Panther protocol co-founder Oliver Gale discusses bringing zero-knowledge technology to multi-chain
Privacy coins and zero-knowledge technology, which some use to obfuscate the identity of sends/receivers and transaction amounts, have gained enormous popularity in recent years due to mounting regulatory surveillance against the crypto sector. But despite their rapid rise in market cap, critics continue to scrutinize such class of assets as enablers for masking illicit activities.
In an exclusive interview with Cointelegraph, Oliver Gale, CEO, and co-founder of the Panther Protocol (ZKP), elaborated on the technology behind its privacy decentralized finance, or DeFi, solutions and why it’s necessary for today’s crypto space:
CT: How much did you raise from your recent token sale, and what does your roadmap look like from here?
OG: We’ve raised over $30 million in total. For Panther protocol, we did several private sale rounds, and then we did a public sale on November the 23rd, which was 90 minutes long, and raised over $20 million during that time. The second question is around the roadmap itself, so Panther Protocol is a multi-chain privacy protocol with several zero-knowledge, data disclosure tools built into it; what we’re delivering in January is our minimum viable product (MVP).
We have multiple deployments this month. And that will be delivering an MVP that allows staking on Polygon and transferability of the ERC-20 token to ZKP token. And then, I estimate 30 to 60 days later; we’re going to deploy the complete v1.0 MVP, which will have the multi-asset privacy pools and multi-asset staking pools that are the shielded tools in which Panther assets can use be transacted privately. And that will also come with a version of ZK reveals, which is the mechanism by which users can voluntarily disclose their transaction data for compliance purposes or tax reporting purposes, etc. So that’s what can be expected across Q1.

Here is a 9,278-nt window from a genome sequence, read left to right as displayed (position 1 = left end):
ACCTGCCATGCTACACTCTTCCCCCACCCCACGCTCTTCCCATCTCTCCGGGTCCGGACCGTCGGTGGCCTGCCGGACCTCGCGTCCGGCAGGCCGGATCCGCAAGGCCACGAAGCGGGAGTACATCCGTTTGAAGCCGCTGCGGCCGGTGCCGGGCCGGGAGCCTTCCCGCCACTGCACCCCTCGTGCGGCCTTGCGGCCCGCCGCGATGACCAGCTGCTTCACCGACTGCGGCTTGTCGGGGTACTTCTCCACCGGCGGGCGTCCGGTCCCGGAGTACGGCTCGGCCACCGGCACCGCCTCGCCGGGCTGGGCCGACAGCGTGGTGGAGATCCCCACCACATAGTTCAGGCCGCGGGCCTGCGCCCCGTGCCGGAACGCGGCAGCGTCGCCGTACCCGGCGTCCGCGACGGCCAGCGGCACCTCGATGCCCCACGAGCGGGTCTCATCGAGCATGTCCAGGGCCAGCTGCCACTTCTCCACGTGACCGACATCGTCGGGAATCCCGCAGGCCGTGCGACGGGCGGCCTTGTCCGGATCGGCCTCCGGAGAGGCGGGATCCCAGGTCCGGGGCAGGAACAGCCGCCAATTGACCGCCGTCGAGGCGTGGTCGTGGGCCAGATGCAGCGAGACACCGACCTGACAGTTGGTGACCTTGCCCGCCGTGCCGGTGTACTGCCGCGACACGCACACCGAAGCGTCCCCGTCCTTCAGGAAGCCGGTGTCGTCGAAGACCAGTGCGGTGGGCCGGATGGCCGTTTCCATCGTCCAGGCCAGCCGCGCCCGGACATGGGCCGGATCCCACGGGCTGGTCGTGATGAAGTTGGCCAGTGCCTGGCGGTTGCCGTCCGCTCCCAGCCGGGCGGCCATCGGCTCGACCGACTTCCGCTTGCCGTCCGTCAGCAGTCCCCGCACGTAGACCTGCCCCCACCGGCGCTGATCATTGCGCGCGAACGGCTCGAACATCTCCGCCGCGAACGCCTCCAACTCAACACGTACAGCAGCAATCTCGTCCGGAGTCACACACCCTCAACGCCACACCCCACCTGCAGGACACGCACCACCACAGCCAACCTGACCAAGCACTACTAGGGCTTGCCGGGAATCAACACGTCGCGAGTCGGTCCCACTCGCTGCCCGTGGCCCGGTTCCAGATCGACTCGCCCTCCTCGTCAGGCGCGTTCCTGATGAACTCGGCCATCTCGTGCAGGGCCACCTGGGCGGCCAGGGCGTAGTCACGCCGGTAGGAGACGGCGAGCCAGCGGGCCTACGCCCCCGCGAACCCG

We have over five EVM compatible partnerships in place to deploy Panther v1 on Near, Flare, etc. These shielded pools are being deployed across different chains. And then, our team is building a ZK-driven interchange across other chains, and the goal is to allow these assets to be swapped securely, with low fees, low and high transaction throughput.
CT: What’s the underlying cryptography behind these assets?
OG: So the multi-asset shielded pools are based on ZK-SNARKS. So you have a combination. The shielded pools are, you know, a version of mixer technology with the ability to split join transfer assets. Then we use ZK snarks for proof of ownership. So essentially, transactions happen within the multi-asset shielded pools. And, and then the mechanism for data disclosure reveals is another ZK snark circuit, which is set up to allow Essentially a trusted provider to provide proof that can be verified on the planter network of some data condition being met. And that while it’s been applied to compliance is our first use case, and were put in ZK reveals into production with launched out, which is essentially a launch is launched out is what it sounds like.
CT: Skeptics would say that private networks using zero-knowledge cryptography could become enablers of illicit transactions. What are your thoughts on the matter?
OG: In my view, if you build technology and have no intention of facilitating aiding and abetting or enabling crime, you are not guilty of any crime. But why is privacy needed? Our white paper has this; the bottom line is that actors who are under surveillance behave differently from those who are not. In other words, the exact behavior of our societies is impacted by being watched. So inevitably, there are going to be bad actors.
But I’ve never seen a gun on trial. You don’t put tools on trial; you put people on trial. And the overwhelming consensus of our global society, for all of the tools and technologies we use, is that if the device is more beneficial for the majority than the minority who abuse it, then you use it. And if that weren’t the case, then I’m not sure we would have any kitchen knives because knives are used for criminal activity by a minority. So any attempt to put privacy technology or blockchain technology on trial because a minority abused the system is an argument that can be extrapolated to anything in life.